Should high school bowling be considered a sport?
A typical high school bowler could spend nearly 17 hours a week competing to represent their school and earn scholarship money, which is on par with the time many other high school athletes spend on their respective sports; however, high school bowling in Indiana is not classified as a sport.
It is a commonly debated topic: Should high school bowling be a school sanctioned sport? A handful of people would like to see Indiana make the change, but plenty believe that it is best to keep it unsanctioned.
Bowling is not commonly a sport whose athletes receive much recognition. Unless in other sports, high school bowlers are not even given the title of “athlete.” While individual bowlers are intermittently recognized following an impressive performance, it is quite rare that a high school bowling team is given attention as a whole.
Being registered as a sanctioned sport controls more than just the classification of it. If made an IHSAA sport, bowlers would have numerous opportunities taken away from them.
“If made an IHSAA sport, bowlers would lose the ability to participate in scholarship tournaments and youth leagues/other high school events. The state has built a great program for 20 years, and some things are just better left alone,” Keith Gakle, LaPorte coach, said.
The Northwest Indiana Junior Tournament Player’s Association (NWIJTPA) is one association established to provide the youth an opportunity to become more advanced bowlers. The tour travels throughout Northwest Indiana and the surrounding areas. While the tour challenges bowlers, it also provides the opportunity to earn scholarship money.
Money earned during NWIJTPA tournaments, as well as during other scholarship tournaments, is placed in a S.M.A.R.T. account, designed to keep track of the money that youth bowlers earn until they are ready to pay for college. A large amount of bowlers have paid for thousands of dollars of their college tuition with money racked up through scholarship bowling tournaments. If made a sport, Indiana bowlers would have these opportunities taken away.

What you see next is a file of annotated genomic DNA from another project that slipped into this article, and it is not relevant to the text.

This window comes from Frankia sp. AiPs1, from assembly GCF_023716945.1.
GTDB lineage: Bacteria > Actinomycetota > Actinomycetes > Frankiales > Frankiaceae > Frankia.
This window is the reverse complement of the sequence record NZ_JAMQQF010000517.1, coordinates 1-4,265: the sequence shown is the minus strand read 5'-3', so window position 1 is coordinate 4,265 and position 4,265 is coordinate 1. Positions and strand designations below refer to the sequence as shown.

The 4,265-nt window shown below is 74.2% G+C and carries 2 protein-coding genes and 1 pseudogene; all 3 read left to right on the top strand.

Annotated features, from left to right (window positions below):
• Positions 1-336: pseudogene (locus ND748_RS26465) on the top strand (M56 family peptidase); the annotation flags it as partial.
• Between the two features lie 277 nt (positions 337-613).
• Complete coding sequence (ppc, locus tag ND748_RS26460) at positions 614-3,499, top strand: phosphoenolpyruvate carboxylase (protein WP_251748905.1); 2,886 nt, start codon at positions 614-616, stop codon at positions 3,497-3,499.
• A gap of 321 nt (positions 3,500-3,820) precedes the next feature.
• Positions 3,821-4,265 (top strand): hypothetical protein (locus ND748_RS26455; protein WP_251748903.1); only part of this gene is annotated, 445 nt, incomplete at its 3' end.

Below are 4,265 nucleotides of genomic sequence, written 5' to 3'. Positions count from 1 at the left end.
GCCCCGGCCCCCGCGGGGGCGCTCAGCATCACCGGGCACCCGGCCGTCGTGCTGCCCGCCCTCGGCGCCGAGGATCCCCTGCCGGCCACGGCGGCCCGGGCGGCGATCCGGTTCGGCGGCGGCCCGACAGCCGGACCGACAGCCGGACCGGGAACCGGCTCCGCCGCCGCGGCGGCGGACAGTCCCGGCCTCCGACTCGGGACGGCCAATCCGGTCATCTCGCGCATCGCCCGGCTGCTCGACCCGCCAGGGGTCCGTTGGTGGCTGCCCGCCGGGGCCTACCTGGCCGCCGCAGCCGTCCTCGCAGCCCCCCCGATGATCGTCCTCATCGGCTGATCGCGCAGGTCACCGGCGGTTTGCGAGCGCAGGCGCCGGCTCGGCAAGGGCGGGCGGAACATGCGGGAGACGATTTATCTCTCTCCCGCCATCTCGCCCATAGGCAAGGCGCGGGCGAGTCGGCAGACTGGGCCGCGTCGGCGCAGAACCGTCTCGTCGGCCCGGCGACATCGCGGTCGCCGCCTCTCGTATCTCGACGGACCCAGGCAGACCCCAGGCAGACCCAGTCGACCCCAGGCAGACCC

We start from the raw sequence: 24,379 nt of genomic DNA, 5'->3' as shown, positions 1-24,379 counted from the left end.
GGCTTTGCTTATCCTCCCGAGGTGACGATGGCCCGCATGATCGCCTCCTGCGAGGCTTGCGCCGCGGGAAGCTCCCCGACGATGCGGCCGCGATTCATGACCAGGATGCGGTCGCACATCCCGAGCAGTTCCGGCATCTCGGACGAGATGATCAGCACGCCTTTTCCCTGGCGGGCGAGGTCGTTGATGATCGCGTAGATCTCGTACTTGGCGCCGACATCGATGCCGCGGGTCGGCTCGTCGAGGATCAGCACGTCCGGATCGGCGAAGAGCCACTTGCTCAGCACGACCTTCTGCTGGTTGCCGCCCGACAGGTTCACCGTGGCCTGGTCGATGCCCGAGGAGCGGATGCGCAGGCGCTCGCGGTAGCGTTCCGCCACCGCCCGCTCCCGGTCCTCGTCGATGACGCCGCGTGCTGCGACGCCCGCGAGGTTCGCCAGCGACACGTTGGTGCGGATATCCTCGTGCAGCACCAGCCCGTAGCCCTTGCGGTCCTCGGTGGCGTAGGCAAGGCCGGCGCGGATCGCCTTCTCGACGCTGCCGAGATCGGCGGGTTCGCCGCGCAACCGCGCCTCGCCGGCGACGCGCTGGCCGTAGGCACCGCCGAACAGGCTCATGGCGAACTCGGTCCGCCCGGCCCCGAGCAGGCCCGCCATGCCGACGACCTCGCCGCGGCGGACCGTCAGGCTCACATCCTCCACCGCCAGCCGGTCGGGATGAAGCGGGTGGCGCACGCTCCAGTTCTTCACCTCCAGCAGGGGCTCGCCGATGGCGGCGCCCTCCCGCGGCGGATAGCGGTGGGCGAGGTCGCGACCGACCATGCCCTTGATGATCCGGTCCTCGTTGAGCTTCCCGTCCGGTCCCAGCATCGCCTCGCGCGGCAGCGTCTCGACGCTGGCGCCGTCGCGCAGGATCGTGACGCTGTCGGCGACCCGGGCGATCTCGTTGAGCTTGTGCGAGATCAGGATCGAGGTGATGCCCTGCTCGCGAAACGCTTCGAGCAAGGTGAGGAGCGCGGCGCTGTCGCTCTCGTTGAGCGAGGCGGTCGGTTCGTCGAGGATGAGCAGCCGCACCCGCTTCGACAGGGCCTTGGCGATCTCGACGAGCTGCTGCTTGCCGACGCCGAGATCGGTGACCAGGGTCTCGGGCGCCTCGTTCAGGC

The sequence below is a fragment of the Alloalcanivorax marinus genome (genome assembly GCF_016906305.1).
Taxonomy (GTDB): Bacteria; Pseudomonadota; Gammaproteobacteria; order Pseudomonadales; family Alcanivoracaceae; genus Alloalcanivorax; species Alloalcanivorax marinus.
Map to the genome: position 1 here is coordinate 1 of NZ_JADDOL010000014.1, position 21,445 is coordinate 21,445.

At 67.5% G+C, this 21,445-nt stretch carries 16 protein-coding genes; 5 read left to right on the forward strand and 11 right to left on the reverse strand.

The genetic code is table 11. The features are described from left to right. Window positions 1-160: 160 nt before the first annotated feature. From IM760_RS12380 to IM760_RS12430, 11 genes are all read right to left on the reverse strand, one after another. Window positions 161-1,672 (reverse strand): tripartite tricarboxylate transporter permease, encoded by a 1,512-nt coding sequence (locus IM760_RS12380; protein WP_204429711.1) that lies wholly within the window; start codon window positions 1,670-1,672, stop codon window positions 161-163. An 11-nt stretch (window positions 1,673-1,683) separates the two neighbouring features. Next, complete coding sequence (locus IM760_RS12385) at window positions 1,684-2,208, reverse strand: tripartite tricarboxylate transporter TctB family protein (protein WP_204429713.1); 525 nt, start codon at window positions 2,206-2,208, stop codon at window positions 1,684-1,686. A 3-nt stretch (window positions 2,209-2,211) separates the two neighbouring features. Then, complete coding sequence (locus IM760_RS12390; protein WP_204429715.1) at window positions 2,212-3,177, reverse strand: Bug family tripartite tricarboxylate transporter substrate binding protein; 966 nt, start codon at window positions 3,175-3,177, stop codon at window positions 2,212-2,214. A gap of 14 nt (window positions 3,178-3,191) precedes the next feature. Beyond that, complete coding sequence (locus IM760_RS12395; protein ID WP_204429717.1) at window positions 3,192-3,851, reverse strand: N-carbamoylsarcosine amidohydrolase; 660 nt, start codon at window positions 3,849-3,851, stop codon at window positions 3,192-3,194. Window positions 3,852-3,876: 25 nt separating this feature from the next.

College bowling coaches also spend a great amount of time recruiting at these tournaments too, seeing as serious bowlers typically want to take their careers further than the high school program.
There is a strong argument on making bowling an IHSAA sanctioned sport, which has created a debate between coaches, bowlers, and parents for several years.
While bowling is often overlooked by those not involved in it, there is a great deal of work that is put into perfecting a bowler’s game. A great amount of effort is given from youth bowlers who are hoping to take their bowling careers to the next level. Strength, both physical and mental, plays a huge role in becoming a successful bowler. If not mentally prepared, a bowler’s mental attitude can negatively affect their performance. Just as a basketball player or football player, it can take up to years for a bowler to learn to control their attitude.
“The sport of bowling consists of learning how to count boards, learning how to focus, learning how to release. I seriously could go on and on. Just like any other sport out there, it is a physical and mental game. There is a lot of time and practice that goes into this sport,” Robin Heckman, Michigan City coach, said.
IHSAA sports are funded by the high school. High school bowling coaches are currently volunteers who are generally not associated with the school outside of bowling. Seeing as coaches are not paid, some bowlers may be missing out on being taught by more professional and/or experienced coaches.
While a school does not fund its bowling team(s) nor does it recognize bowling as a sport, its team is still required to follow all rules of a sport as well as appropriately represent the high school’s name.
“The school and the students are not going to give us any recognition due to the fact that they do not see bowling as us bowlers do. Not getting recognition makes me angry and frustrated, but it also pushes me to perform well and bring success to my school so that they will provide us the recognition,” Megan Grams, Michigan City bowler, said.
Generally found to be an unfair situation by bowlers and their parents, some coaches believe that the negatives of becoming an IHSAA sport outweigh the positives.
“When I was on the team, I wanted the endorsement more than anything. As a coach, I see both sides of the concept better and have reservations,” Gakle said.
The debating beliefs between coaches, bowlers, and parents will continue to spark disagreements no matter the situation, but there should be one thing most can agree on: These athletes are deserving of praise as much as anyone else.
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